Some additional points came to mind today and, after seeing the volume of hits my last posting got, it seems several people are interested in what I have to say regarding this race. Maybe it’s because I was in the race and talked to/did opposition research on most of the other candidates. Or maybe it’s because I’m an astute political pundit. Ha! Ya gotta be kidding me! If that’s your reason, you’d do well to remember that I’m “just a factory worker.” ;D Anyway, here are a few more thoughts.
I really wish some of these Republican candidates would get their facts straight regarding the vulnerability of our freshman congressman, Tom Perriello. Yes, there was a recount. Yes, he was declared the winner by 727 votes. Those are the facts.
Now here are claims I’ve heard from some of the candidates for the Republican nomination to challenge him next year:
1) There were irregularities in the ballot counting process, suggesting some level of chicanery.
False. It was a recount. Ballots are routinely accepted or rejected, and that determination is NOT arbitrary. (Unless you’re running for Senate in Minnesota.) ;D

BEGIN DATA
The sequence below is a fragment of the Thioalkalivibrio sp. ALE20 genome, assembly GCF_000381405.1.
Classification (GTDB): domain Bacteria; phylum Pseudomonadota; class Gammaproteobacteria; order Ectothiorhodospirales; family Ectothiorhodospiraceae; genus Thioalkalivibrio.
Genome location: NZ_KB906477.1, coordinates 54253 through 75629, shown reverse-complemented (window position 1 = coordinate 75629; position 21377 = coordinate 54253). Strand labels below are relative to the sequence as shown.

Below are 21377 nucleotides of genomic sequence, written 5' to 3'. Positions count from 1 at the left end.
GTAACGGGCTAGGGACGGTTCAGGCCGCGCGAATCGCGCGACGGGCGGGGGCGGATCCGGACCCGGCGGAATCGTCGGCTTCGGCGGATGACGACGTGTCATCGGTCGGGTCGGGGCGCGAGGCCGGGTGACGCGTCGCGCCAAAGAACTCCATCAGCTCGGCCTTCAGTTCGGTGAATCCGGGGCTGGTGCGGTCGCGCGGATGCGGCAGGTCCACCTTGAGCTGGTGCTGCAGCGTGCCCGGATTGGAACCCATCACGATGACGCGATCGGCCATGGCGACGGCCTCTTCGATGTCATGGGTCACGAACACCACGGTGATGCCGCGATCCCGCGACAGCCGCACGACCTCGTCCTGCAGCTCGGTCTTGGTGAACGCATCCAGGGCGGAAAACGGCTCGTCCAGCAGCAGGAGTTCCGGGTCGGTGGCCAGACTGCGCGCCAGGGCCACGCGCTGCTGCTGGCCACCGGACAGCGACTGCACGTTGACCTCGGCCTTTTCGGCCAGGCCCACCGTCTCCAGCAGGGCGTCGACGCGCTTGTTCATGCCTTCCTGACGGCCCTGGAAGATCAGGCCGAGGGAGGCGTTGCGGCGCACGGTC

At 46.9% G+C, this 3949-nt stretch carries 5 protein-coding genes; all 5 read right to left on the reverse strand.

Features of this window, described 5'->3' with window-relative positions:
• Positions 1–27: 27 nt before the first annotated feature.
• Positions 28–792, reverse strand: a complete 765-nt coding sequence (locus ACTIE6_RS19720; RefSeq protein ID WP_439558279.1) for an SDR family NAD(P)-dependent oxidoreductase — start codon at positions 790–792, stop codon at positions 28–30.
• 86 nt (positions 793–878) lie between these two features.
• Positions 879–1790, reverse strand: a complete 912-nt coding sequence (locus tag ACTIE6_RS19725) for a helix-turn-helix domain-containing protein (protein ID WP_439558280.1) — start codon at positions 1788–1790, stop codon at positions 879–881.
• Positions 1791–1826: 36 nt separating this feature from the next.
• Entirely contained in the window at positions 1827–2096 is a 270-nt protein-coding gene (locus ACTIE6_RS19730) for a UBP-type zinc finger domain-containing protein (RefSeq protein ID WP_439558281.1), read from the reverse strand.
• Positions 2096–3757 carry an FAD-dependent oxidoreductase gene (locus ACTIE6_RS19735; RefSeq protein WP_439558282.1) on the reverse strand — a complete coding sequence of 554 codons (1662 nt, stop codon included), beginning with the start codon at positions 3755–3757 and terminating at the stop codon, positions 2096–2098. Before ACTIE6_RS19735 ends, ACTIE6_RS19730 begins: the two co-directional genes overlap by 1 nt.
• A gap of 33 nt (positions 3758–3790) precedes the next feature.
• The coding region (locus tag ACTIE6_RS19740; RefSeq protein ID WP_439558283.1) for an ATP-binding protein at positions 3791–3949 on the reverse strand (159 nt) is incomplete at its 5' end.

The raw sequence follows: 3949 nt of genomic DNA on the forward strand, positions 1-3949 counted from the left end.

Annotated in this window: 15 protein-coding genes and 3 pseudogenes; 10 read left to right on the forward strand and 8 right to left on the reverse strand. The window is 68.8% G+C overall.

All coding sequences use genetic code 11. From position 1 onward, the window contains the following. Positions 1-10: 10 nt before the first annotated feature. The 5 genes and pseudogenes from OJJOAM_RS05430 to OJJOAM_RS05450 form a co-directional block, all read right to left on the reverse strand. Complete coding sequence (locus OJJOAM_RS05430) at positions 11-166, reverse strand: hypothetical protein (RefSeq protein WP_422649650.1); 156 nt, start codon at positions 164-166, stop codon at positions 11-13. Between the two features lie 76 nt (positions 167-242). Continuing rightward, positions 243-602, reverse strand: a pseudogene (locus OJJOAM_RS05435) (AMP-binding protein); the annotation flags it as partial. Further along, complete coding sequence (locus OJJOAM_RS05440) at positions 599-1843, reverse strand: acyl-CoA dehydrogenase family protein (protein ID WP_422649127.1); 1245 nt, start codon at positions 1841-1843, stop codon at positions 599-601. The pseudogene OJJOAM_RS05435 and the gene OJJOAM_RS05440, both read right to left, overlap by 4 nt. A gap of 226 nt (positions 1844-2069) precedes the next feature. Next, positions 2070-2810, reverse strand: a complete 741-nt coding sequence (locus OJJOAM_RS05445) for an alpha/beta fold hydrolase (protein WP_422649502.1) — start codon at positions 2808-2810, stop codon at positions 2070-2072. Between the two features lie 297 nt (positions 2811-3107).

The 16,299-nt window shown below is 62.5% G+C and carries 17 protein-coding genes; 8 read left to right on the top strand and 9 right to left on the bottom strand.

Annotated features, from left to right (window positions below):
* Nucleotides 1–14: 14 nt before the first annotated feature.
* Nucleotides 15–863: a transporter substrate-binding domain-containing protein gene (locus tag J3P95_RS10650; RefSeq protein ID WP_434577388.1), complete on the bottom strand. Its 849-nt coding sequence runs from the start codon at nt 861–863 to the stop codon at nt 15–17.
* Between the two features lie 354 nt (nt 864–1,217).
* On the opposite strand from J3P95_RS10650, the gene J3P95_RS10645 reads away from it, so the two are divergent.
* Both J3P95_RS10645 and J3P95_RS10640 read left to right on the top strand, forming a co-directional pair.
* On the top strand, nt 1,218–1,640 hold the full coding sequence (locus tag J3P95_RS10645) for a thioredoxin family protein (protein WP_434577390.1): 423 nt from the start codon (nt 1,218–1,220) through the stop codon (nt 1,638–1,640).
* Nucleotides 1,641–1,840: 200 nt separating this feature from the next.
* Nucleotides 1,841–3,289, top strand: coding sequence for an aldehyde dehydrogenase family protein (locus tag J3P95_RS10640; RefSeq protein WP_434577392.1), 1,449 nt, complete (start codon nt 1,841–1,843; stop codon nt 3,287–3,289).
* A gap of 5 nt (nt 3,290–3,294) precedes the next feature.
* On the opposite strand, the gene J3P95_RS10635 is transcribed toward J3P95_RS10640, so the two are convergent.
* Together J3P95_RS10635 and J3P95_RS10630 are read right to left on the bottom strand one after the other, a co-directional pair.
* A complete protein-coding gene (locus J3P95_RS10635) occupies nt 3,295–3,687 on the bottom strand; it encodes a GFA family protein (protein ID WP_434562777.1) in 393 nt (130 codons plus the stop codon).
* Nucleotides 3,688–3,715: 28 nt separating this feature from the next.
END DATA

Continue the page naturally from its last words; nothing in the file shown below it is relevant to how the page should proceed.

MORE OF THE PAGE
2) Perriello “rode Obama’s coattails” into office. And he won’t have that advantage next year.
False. John McCain won the 5th by almost 8 THOUSAND votes. (Talk about “irregularities.” Where do these candidates find their numbers?)
3) Tom has been Nancy Pelosi’s lapdog. The good people of the 5th won’t stand for that. We want someone who will vote the way WE want.
Okay. Again, false. Tom Perriello has voted the opposite of Nancy Pelosi on several issues so far, some VERY important to the Democrat leadership. Insert the word “close” into that phrase, and you’d have a point. On close votes where every vote was needed on the D side, yes, Perriello went with Pelosi a majority of the time. Last point on that topic, though: The only way to get a Congressman who votes the way you want them to on every single issue is to BE a Congressman.